During the twentieth century, agricultural production strived to achieve increased food production in order to satisfy both local and export demands. In many cases, this led to increased farm sizes and an operational separation of crop and livestock production. Society fears that the trend of increasing centralization and industrialization of agriculture, specifically animal agriculture, has resulted in concentration of waste products associated with their production (manures, wash-down water, process waters, etc.) over relatively small geographic regions that are spatially segregated from crop production areas. Since the distance that manure can be economically hauled for land application has practical limits, this could lead to over-application, of manures near animal feeding facilities, potentially increasing nutrient losses to ground and surface waters. A statewide analysis of crop and animal production in Iowa suggests that about 25% of current nitrogen and phosphorus requirements for crop production could be supplied from manures and litters, while around 40% of the required potassium could be provided. However, neither livestock nor crop production is uniformly distributed across all counties. This unequal distribution suggests that a more disaggregated analysis of crop nutrient requirements and manure nutrient supply is necessary to estimate the risks of excess nutrient loss to the environment. Results indicated that in general all counties had sufficient nutrient utilization capacities to value manure as a resource; however, counties in Northwest Iowa are becoming progressively more manure rich, while counties in Southwestern and Central Iowa are becoming progressively more manure poor. This separation of crop and livestock production is becoming more pronounced, indicating that solids separation and nutrient (especially phosphorus) recovery systems that can concentrate manure nutrients for transport could become more important to help counties maintain nutrient balance and to return manure nutrients to the soil if these trends persist.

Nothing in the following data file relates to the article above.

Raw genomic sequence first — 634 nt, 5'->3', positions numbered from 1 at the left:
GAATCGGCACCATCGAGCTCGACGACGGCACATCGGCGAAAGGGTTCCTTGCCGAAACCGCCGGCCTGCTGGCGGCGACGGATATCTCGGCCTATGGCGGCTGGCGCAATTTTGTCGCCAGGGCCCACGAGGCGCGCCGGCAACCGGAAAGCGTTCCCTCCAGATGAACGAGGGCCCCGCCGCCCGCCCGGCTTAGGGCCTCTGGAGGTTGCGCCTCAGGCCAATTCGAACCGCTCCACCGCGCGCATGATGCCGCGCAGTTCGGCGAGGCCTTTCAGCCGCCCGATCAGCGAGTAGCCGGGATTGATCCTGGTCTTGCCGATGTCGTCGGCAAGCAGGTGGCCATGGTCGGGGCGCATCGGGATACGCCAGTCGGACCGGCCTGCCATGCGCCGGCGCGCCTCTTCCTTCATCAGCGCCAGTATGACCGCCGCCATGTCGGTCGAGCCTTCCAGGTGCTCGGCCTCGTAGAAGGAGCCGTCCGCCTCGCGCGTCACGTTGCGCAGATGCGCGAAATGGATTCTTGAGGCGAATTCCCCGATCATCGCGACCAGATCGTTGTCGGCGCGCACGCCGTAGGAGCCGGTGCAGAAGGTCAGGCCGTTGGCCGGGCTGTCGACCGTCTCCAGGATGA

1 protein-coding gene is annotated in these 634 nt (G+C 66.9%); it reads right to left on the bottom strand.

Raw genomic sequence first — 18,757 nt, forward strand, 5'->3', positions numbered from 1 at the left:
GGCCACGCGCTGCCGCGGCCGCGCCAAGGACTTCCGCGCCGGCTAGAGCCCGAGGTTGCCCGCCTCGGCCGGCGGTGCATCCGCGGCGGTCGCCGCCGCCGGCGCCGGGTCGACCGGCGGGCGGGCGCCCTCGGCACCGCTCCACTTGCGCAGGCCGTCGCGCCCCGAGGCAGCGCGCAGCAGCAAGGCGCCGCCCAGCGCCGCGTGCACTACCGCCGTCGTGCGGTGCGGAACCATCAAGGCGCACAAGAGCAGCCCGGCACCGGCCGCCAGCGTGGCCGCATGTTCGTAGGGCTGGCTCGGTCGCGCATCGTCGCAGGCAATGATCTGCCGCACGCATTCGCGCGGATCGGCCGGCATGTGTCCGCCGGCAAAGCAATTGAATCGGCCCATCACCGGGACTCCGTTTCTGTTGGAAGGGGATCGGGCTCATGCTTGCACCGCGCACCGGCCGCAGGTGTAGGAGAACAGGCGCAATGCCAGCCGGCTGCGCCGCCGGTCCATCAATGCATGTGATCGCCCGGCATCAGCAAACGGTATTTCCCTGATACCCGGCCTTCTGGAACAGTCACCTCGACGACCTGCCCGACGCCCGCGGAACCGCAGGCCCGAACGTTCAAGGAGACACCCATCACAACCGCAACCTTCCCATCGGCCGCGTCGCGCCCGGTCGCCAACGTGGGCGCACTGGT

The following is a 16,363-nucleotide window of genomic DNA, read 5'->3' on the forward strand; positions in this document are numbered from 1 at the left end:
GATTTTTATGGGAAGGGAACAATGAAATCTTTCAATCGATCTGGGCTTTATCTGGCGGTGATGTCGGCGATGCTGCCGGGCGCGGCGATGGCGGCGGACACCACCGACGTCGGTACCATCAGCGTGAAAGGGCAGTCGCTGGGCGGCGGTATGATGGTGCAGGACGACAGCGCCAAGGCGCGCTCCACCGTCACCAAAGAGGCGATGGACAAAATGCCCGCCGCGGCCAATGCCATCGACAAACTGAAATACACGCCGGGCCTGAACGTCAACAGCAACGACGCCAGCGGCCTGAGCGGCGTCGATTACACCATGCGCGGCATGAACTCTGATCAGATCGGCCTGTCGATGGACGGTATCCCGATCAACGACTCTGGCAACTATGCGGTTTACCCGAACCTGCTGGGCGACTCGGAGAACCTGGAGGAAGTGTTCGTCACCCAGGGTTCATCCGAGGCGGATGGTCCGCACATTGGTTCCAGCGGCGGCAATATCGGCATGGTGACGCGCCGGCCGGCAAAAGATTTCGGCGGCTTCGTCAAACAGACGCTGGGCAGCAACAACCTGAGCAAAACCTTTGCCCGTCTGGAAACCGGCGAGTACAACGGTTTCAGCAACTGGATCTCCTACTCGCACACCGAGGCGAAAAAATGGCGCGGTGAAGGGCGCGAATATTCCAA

Available at: http://works.bepress.com/daniel_andersen/24/